The route then resumes with a focus on the architect Nicolas Ledoux. First, the Military Café, reserved for officers, located rue Saint-Honoré, opened in 1762. The decoration was entrusted to a young architect still unknown, Claude-Nicolas Ledoux. On either side of the four exposed panels, fasces and helmets structure the decor composed of trophies representing the shield of Athena with the head of Medusa, the club of Hercules, the remains of the Nemean lion, the thunderbolt of Jupiter, evoking strength, generosity, speed and invincibility.

Next, the company lounge at the Hôtel d’Uzès. In 1768, the Duke of Uzès, its owner, entrusted Claude-Nicolas Ledoux with major renovation work. The architect is also in charge of decorating the company lounge, lit by two French windows opening onto the garden. The decor is punctuated by, alternately, four mirrors, four double doors and six large panels sculpted with weapon trophies hung on laurels. On the doors are the four parts of the world according to the iconography of Cesare Ripa, Italian author of the Renaissance: the alligator evokes America, the dromedary Africa, the elephant Asia and the horse Europe.

The last part of the tour is devoted to the intellectual influence of Paris and the main actors of the Enlightenment era. On either side of the Luynes landing, the encyclopaedists Denis Diderot and Jean Le Rond d’Alembert face the philosophers Voltaire and Jean-Jacques Rousseau. Several objects that belonged to them or in their likeness are exhibited, as many testimonies of their great popularity. In the next room, the exchanges between France and the United States of America in their conquest of independence are discussed, placed under the tutelary figure of Benjamin Franklin.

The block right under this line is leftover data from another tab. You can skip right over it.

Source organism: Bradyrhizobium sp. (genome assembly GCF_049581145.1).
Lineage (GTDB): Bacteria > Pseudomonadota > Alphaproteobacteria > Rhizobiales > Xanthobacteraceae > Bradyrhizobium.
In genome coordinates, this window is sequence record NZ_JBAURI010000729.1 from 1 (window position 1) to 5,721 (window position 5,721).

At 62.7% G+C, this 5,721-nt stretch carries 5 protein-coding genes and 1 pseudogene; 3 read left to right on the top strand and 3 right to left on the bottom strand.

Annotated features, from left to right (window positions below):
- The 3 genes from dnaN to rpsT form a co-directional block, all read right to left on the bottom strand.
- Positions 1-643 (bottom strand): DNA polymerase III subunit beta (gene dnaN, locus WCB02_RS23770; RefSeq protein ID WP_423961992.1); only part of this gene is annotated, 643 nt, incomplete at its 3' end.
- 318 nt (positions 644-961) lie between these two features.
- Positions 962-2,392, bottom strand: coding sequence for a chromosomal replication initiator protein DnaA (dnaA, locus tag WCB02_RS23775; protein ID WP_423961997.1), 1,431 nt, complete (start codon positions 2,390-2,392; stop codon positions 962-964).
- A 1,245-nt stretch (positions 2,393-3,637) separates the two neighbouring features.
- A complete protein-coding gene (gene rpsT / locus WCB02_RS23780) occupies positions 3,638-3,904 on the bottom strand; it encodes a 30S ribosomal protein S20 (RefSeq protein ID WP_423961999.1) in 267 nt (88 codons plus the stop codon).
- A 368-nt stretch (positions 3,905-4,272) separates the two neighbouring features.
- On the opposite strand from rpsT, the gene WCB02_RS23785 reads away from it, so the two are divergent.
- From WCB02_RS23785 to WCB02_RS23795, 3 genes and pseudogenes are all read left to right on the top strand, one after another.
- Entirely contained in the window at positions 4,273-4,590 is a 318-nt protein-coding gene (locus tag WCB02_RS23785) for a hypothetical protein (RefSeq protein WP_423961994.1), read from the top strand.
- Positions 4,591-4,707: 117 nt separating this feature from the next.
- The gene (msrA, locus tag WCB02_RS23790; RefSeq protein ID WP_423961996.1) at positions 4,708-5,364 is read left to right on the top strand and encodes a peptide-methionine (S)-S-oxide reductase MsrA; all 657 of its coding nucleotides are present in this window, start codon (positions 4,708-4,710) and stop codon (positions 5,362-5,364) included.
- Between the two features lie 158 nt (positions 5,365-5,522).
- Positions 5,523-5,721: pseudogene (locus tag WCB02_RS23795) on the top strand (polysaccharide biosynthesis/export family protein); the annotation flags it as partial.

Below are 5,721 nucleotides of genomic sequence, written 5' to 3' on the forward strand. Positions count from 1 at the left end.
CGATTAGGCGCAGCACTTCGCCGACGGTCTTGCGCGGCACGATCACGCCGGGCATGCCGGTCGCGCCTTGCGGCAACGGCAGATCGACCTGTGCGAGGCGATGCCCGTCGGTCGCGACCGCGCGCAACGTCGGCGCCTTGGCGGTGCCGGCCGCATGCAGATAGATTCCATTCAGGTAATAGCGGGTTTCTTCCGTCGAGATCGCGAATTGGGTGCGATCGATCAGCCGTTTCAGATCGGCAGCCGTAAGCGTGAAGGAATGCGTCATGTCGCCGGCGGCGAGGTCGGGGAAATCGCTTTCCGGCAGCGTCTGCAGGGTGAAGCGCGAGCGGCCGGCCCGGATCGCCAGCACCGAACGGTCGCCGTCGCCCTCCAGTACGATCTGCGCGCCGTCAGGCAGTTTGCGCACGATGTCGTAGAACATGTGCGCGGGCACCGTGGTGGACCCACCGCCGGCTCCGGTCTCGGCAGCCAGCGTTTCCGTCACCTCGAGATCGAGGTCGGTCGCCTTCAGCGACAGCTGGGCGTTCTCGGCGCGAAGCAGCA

The section ends with Pierre-Augustin Caron de Beaumarchais, another ardent defender of freedom of expression, whose writings foreshadowed the French Revolution.

Public discontent and hunger, and a royal government in Versailles judged out of touch with the hardships of the Parisians, led to the storming of the Bastille in July 1789 and the downfall of the monarchy. Louis XVI and his family were brought to Paris and imprisoned in the Tuileries Palace, then in the medieval tower on the Square du Temple. A moderate revolutionary government took power, but was replaced by the more radical Montagnard faction,, led by Robespierre.